to apply your major (any major!) in an environmental career

      
You simply want to understand better, and not just through the eyes of the media and/or
           special interest groups, about natural hazards, resources, and other important earth issues

    OR
     
You simply are interested in the earth and the environment...
              after all, it is your home!!

 

 

 

 

 

 

   
   


 

 

 

 

 


 

 

 

 

 

 

 

 

 

 

  Antarctic Ice Sheet: losses and gains

   
 


 

 

 

 

 

 

 



 







 

 

 

Modern Battery Chemistry     source:  http://electronics.howstuffworks.com/battery3.htm
Modern batteries use a variety of chemicals to power their reactions.
chemical reactions in batteries: http://depts.washington.edu/matseed/batteries/MSE/appendix.html

 

 
Typical battery chemistries include:

Zinc-carbon battery - Also known as a standard carbon battery, zinc-carbon chemistry is used in all inexpensive AA, C and D dry-cell batteries.
The electrodes are zinc and carbon, with an acidic paste between them that serves as the electrolyte.

Alkaline battery - Alkaline chemistry is used in common Duracell and Energizer batteries, the electrodes are zinc and manganese-oxide, with an alkaline electrolyte.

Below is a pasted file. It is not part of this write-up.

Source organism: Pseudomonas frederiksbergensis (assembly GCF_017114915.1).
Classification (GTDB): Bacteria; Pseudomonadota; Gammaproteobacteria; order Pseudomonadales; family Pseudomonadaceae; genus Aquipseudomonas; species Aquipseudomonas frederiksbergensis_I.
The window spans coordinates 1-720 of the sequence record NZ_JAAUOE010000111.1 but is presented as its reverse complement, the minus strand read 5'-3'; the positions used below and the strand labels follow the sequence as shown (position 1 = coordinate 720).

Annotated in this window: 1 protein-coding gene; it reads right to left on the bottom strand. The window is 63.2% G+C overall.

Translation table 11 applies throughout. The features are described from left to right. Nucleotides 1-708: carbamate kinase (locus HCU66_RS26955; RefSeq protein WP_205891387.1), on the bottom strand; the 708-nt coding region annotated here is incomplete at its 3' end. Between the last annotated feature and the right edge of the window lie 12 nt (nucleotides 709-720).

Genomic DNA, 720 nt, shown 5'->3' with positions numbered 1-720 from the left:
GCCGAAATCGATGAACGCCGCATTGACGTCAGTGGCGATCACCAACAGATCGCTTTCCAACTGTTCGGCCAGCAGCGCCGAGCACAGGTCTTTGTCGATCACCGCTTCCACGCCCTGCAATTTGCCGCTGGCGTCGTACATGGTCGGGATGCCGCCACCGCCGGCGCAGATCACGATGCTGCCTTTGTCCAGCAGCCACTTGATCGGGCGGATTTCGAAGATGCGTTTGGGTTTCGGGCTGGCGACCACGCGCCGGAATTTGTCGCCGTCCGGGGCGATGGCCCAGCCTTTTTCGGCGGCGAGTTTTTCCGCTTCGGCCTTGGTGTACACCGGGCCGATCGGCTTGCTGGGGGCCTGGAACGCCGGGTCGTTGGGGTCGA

Lithium-iodide battery - Lithium-iodide chemistry is used in pacemakers and hearing aides because of their long life.

Lead-acid battery - Lead-acid chemistry is used in automobiles, the electrodes are made of lead and lead-oxide with a strong acidic electrolyte (rechargeable).

Nickel-cadmium battery - The electrodes are nickel-hydroxide and cadmium, with potassium-hydroxide as the electrolyte (rechargeable).

Nickel-metal hydride battery - This battery is rapidly replacing nickel-cadmium because it does not suffer from the memory effect that nickel-cadmiums do (rechargeable).

Lithium-ion battery - With a very good power-to-weight ratio, this is often found in high-end laptop computers and cell phones (rechargeable).

Zinc-air battery - This battery is lightweight and rechargeable.

(Zinc-mercury oxide battery - were often used in hearing-aids; now banned in US) ....
silver oxide battery - replacement for mercury batteries

Silver-zinc battery - This is used in aeronautical applications because the power-to-weight ratio is good.

cell phone batteries